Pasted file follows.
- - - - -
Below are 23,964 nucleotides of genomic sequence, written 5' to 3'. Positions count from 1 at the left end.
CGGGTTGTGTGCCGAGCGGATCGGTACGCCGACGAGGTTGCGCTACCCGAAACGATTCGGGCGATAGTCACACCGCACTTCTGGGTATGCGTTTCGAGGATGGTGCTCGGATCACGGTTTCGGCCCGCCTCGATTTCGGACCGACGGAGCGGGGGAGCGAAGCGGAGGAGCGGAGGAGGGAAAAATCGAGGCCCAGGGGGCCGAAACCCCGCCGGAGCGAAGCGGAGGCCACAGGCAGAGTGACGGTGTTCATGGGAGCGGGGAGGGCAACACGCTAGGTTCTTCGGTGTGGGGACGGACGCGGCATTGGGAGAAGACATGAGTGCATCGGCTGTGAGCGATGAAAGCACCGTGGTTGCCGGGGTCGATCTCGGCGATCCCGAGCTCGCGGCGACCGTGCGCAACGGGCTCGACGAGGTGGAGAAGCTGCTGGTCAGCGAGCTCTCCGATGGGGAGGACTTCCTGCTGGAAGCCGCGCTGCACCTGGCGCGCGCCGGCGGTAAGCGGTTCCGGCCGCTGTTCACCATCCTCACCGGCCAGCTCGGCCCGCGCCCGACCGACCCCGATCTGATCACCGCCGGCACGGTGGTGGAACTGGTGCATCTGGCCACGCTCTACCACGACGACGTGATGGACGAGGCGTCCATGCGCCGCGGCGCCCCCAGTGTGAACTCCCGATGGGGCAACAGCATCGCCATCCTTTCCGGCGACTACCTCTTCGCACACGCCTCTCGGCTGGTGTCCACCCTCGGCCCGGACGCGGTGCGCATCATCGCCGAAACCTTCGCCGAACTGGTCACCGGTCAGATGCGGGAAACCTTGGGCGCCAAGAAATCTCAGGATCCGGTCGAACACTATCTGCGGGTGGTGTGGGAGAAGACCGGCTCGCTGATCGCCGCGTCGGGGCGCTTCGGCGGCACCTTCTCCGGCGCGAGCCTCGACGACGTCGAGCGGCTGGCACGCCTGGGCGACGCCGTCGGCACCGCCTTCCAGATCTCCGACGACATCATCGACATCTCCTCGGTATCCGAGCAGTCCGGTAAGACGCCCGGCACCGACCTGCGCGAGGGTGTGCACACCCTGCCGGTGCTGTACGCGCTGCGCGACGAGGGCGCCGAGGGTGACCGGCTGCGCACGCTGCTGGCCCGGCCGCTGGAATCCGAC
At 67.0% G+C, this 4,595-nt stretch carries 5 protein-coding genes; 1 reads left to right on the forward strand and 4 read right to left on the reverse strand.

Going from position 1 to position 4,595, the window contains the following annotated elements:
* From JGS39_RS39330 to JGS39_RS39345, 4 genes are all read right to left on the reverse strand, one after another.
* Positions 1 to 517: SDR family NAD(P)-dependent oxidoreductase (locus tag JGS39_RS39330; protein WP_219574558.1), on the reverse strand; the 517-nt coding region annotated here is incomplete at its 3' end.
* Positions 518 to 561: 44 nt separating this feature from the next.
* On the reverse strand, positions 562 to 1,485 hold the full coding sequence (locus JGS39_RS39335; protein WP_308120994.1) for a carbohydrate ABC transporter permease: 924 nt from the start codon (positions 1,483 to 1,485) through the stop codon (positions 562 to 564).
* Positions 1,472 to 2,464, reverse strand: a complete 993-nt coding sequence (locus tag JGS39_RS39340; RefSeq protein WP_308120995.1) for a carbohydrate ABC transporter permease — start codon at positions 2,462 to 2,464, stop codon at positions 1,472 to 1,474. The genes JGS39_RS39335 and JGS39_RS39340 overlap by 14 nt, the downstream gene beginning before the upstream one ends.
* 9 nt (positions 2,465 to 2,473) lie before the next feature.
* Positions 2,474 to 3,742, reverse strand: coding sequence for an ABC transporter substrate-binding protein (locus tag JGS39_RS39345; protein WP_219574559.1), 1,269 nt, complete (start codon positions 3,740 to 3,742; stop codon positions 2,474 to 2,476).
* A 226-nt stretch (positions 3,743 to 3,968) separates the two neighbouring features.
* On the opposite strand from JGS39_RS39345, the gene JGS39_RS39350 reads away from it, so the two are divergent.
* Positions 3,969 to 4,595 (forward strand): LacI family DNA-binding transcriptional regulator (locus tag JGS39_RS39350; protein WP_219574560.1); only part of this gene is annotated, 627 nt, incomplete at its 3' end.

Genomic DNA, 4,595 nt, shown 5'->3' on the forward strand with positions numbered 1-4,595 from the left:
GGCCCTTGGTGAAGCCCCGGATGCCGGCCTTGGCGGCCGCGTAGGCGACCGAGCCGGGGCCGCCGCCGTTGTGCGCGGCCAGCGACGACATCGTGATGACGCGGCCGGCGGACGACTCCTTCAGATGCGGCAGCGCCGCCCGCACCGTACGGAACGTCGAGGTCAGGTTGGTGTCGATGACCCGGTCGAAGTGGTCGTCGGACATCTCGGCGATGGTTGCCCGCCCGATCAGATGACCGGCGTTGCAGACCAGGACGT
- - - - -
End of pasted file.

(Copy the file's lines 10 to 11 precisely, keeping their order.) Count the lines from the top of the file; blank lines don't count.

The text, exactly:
* 9 nt (positions 2,465 to 2,473) lie before the next feature.
* Positions 2,474 to 3,742, reverse strand: coding sequence for an ABC transporter substrate-binding protein (locus tag JGS39_RS39345; protein WP_219574559.1), 1,269 nt, complete (start codon positions 3,740 to 3,742; stop codon positions 2,474 to 2,476).